As I get older, percentage wise there are less new stories that soar into the top 5% of my life experience. That might sound pathetic but what I mean is that, on balance, nostalgia when it hits is about longer ago than last week. There are many very happy memories being made, but lots of the ones that burn brightest have been burning for a while. This isn’t unusual, apparently. I’m reading this book about time perception, and there are pseudo-scientific reasons for why experiences from our formative years loom large. Apparently it’s to do with first time experiences taking up more space in our memories, feeling more significant, making us recall those years most full of the new as the heady, fun-filled, endless ones we long to return to. That makes sense I guess.
But what does it mean now when you have those moments that you know you’ll remember forever? How are these things governed when I’ve had a type of almost everything, before? If it isn’t my first holiday, then why does it sparkle as though it’s brand new, every part of it fizzing with possibility? If it isn’t our first conversation then why does this one feel heavier, shinier than the ones before?
I think it’s got something to do with expectations. Surely part of off the charts happiness is when it sneaks up on you, when you expect negative or neutral and you end up hundreds in the plus column. Marveling. Surprised.
I am my own worst enemy when it comes to expectations. Only recently have I stopped expecting brass bands and bundles of balloons every birthday, the whole world stopping just for me. I doubt I will ever have a surprise party, because I’m too damn suspicious. The times people have tried it’s been foiled by an abundance of chips in the cupboard or a request to change my clothes. My default is high expectations. This doesn’t bode well for pleasantly surprised.
You can see how this might be dangerous… My high expectations don’t just apply to situations, but people. Show me a glimmer of promise and I expect the whole nine yards. It isn’t ok to be disappointed because someone is fallible, when I’m the queen of that island. Here I stand, flaky and unimpressive, insisting on nothing short of perfection. Nightmare.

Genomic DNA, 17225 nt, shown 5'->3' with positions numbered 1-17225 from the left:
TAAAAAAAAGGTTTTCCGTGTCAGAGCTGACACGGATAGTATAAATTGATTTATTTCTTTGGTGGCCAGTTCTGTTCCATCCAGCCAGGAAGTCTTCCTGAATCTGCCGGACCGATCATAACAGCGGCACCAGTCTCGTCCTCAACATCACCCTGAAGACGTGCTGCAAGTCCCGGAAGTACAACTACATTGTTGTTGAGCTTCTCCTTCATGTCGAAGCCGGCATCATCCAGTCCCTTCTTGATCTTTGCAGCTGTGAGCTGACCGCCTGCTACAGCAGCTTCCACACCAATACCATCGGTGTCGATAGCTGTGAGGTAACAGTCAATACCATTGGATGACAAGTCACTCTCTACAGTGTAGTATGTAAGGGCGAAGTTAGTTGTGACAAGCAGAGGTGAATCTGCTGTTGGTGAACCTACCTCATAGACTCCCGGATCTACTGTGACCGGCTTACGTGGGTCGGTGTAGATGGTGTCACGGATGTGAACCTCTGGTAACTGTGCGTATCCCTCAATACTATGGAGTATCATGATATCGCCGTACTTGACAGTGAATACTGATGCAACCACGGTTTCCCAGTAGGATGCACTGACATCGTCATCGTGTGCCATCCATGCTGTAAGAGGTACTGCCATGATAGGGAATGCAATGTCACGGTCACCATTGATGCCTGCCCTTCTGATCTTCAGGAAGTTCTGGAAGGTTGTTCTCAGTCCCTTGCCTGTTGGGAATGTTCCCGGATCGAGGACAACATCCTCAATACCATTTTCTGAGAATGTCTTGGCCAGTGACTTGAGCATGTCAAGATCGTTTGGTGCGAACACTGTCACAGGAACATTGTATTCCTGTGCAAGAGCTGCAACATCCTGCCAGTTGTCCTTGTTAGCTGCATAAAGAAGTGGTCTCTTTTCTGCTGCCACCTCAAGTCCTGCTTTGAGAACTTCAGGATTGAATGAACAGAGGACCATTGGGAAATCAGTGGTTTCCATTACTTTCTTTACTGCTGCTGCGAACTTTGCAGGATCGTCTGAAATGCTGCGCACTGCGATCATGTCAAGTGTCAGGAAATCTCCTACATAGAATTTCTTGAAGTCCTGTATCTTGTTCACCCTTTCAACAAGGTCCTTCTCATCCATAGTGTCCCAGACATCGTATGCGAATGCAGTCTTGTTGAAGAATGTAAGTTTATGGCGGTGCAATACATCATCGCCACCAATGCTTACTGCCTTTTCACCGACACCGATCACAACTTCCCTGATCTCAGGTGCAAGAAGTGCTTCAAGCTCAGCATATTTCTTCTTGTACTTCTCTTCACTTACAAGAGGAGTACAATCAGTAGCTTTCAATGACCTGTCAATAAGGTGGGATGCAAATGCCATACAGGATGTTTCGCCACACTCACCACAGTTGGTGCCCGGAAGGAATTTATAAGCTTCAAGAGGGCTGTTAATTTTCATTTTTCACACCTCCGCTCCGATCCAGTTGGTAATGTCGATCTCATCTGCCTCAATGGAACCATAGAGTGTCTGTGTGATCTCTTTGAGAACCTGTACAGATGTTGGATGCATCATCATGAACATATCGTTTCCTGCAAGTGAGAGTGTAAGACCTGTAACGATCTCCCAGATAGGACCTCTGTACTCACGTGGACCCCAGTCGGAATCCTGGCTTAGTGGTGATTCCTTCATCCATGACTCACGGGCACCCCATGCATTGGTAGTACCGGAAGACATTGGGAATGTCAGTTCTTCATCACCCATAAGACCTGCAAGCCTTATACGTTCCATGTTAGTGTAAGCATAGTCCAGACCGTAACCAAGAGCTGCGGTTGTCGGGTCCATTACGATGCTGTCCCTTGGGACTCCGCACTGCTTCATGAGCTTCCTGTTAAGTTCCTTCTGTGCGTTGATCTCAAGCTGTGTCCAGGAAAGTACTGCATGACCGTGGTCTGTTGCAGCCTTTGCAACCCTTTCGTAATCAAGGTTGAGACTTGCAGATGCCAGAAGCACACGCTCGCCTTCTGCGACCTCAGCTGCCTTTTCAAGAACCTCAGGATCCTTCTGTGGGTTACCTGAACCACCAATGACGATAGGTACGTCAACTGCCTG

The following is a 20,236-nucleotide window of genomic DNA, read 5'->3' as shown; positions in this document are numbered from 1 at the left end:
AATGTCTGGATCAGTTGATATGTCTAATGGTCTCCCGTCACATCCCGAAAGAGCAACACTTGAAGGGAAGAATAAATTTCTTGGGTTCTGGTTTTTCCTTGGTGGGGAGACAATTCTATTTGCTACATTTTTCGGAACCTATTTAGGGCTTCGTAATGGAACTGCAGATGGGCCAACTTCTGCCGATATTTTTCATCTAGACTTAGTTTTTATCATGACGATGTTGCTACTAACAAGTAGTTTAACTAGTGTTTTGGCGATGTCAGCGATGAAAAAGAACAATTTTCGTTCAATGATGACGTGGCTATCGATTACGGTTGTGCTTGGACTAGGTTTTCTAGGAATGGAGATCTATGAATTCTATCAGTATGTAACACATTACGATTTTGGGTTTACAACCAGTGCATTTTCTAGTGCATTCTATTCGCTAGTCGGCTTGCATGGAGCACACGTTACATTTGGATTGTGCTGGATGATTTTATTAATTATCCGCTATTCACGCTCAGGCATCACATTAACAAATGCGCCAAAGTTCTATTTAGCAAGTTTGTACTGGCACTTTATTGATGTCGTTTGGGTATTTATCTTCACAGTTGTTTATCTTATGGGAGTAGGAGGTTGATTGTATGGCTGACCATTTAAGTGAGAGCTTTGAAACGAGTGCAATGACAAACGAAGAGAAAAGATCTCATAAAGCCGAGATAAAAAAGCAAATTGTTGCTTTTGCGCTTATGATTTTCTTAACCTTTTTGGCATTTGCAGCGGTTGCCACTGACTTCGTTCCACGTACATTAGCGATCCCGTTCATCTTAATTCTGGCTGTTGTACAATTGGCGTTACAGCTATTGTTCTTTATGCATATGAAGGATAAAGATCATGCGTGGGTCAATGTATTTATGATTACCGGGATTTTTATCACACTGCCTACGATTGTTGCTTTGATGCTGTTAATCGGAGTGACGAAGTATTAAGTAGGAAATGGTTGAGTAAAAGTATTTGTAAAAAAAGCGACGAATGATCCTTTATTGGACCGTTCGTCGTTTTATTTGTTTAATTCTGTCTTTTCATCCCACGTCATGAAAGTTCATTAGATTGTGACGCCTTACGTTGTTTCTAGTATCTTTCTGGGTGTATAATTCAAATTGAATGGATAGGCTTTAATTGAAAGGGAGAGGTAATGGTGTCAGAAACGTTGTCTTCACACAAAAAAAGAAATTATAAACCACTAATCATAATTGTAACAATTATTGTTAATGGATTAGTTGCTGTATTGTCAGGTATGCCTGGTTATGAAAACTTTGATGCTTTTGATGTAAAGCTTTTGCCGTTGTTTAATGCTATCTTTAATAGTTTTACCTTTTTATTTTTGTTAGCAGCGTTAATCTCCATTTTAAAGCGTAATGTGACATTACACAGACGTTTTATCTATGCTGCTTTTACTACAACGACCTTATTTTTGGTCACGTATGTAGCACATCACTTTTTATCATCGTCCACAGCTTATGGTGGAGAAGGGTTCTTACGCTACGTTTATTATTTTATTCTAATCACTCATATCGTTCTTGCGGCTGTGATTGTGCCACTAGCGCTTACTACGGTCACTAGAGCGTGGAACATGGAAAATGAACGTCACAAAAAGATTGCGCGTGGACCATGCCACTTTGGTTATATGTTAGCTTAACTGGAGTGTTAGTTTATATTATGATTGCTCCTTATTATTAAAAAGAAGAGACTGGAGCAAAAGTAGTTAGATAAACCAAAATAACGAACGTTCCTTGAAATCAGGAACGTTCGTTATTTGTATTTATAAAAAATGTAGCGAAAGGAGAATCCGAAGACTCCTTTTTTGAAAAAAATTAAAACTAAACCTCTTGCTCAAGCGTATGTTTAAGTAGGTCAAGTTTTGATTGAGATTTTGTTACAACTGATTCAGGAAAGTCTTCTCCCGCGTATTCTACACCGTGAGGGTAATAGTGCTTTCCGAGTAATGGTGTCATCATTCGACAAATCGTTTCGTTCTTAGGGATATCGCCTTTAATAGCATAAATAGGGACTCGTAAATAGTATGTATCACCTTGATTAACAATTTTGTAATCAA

Last week I went on a holiday with low expectations. They were low because there were too many variables – people, location, weather. I expected moments of tension, disappointing living conditions and not enough time to swim. Before we left I kept saying “I just want to read and lie in the sun” but I had a sense of foreboding that even that wouldn’t happen. My low expectations couldn’t have been met with a greater surprise.
No one wants to hear about someone else’s amazing holiday, not really. Suffice to say it was a sun-drenched, lazy swinging in hammock, ocean swimming, salty hair, pear cider kind of week. There was laughter and team yoga one morning, dolphins and whales in the afternoon, swing dancing one evening. There were movies and dinners, runs and picnics, afternoons spent reading while the sun set. I didn’t do one scrap of work. I didn’t feel one scrap of guilty. And I kept being thankful for all of us, sprawled out, passing bowls of chips, swapping funny stories and I wasn’t anxious or desperate to savour the moments, because being in them was a savouring. The difference between thinking you should be enjoying something and enjoying the heck out of it. For once I didn’t overanalyze myself out of experiencing. For once I felt present and calm and utterly content.
And so I’m trying to learn, though my brain resists, that not expecting everything all the time can be the better path. I am trying to be kinder, more generous. Thankful. This life I get to live keeps turning corners of new, so that the firsts and the bests aren’t confined to long ago after all.